Fitter’s legal case against Sharps Bedrooms set to begin

The employment status tribunal of a Sharps Bedrooms contractor is set to take place next week, with the claimant hoping to be classed as an officially employed worker with the right to claim holiday and sick pay.

David Lockwood has worked as a fitter for Sharps for almost 30 years, installing prefabricated furniture such as wardrobes and cupboards. However, he says that the company has classed him as a subcontractor and denied him workers’ benefits.

Lockwood alleges that Sharps is denying him the right to work for competitor companies, as well as subjecting him to financial penalties – which he argues could define his status as an official worker of the company.

In January of this year, Lockwood announced his intention to pursue legal action against Sharps Bedrooms, saying the company has used “unlawful loopholes” to take advantage of subcontractors, adding that he feels “totally failed and disrespected” by Sharps after his long years of service.

David Lockwood, 58, is pursuing the legal action

According to Lockwood, despite classing him as a subcontractor, Sharps is said to market to its customers that fittings will be carried out by its own personnel.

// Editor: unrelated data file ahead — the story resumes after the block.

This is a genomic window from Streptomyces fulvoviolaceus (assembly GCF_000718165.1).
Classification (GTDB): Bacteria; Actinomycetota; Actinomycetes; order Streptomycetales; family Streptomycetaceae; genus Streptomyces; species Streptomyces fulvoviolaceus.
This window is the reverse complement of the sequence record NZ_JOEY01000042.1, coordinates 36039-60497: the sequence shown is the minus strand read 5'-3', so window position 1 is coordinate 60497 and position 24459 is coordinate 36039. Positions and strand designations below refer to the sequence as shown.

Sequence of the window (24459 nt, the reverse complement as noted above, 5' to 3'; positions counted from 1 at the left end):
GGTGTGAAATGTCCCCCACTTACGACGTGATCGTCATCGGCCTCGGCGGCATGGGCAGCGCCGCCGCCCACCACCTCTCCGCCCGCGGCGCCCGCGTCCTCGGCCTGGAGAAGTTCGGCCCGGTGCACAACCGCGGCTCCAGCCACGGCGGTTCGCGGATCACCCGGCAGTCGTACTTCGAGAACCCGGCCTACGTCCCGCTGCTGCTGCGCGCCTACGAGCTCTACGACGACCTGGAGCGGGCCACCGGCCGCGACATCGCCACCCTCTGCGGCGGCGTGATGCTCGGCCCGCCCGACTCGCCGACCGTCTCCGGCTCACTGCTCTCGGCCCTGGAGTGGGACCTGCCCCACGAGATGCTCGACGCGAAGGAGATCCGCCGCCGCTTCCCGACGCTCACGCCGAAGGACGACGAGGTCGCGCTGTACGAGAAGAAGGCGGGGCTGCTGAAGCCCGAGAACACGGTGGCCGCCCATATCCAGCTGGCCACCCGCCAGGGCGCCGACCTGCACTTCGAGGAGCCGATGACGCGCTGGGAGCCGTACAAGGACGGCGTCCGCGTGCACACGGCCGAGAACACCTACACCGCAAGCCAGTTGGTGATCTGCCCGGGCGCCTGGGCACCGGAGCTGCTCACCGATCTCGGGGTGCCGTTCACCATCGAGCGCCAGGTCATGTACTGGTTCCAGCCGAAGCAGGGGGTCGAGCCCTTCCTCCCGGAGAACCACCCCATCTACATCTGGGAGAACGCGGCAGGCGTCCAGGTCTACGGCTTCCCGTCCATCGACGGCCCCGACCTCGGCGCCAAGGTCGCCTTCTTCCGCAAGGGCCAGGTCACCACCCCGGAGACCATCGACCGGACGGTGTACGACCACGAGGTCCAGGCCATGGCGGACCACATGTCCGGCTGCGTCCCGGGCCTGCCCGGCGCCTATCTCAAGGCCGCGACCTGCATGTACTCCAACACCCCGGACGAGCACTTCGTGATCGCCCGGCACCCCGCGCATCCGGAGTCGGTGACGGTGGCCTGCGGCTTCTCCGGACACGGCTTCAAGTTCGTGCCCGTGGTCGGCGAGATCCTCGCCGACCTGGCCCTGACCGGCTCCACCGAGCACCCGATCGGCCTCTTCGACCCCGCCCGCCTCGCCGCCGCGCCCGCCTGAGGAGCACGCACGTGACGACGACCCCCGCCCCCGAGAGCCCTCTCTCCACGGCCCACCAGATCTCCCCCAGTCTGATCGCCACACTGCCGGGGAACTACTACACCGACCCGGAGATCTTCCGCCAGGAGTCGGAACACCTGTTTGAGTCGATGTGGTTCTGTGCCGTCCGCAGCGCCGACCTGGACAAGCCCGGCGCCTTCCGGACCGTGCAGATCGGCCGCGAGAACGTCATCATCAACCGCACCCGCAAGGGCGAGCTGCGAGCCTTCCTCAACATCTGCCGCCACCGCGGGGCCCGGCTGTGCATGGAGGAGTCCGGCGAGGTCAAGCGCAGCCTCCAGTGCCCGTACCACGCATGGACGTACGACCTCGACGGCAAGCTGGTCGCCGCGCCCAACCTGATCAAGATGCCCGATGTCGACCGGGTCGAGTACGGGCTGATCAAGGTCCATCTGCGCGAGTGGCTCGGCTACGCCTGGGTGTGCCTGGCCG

Lockwood’s legal claim was first filed at the Employment Tribunal in August 2023. Since this time, Sharps has informed the Employment Tribunal it denies the claim.

Lockwood’s employment status hearing is scheduled to begin next week, on Monday April 15th, and will conclude on Friday April 19th, at the Leeds Employment Tribunal.

Lockwood is being represented by Ryan Bradshaw, partner at legal firm Leigh Day. In January, Bradshaw said that despite Lockwood’s almost three decades of service, Sharps treats him “as a subcontractor and are in control of David’s work, setting the fees and parameters of his work”.

His claim is also being supported by community interest company Law for Change, which funds public interest cases it believes will effect lasting social changes.

Law for Change’s founder, Stephen Kinsella, says that the organisation is proud to support Lockwood in his fight for workers’ rights.

Kinsella added: “It is clear that a positive outcome for David and the clarification of his employment status could not only secure better contract rights for him, but also benefit workers we believe are being denied the benefits and protections they are entitled to.”

After kbbreview originally reported on Lockwood’s case back in January, The British Institute of Kitchen Bedroom and Bathroom Installation (BiKBBI) called for KBB businesses to thoroughly review their relationships with subcontractors.

kbbreview has approached Sharps for comment, but has yet to receive a response. 

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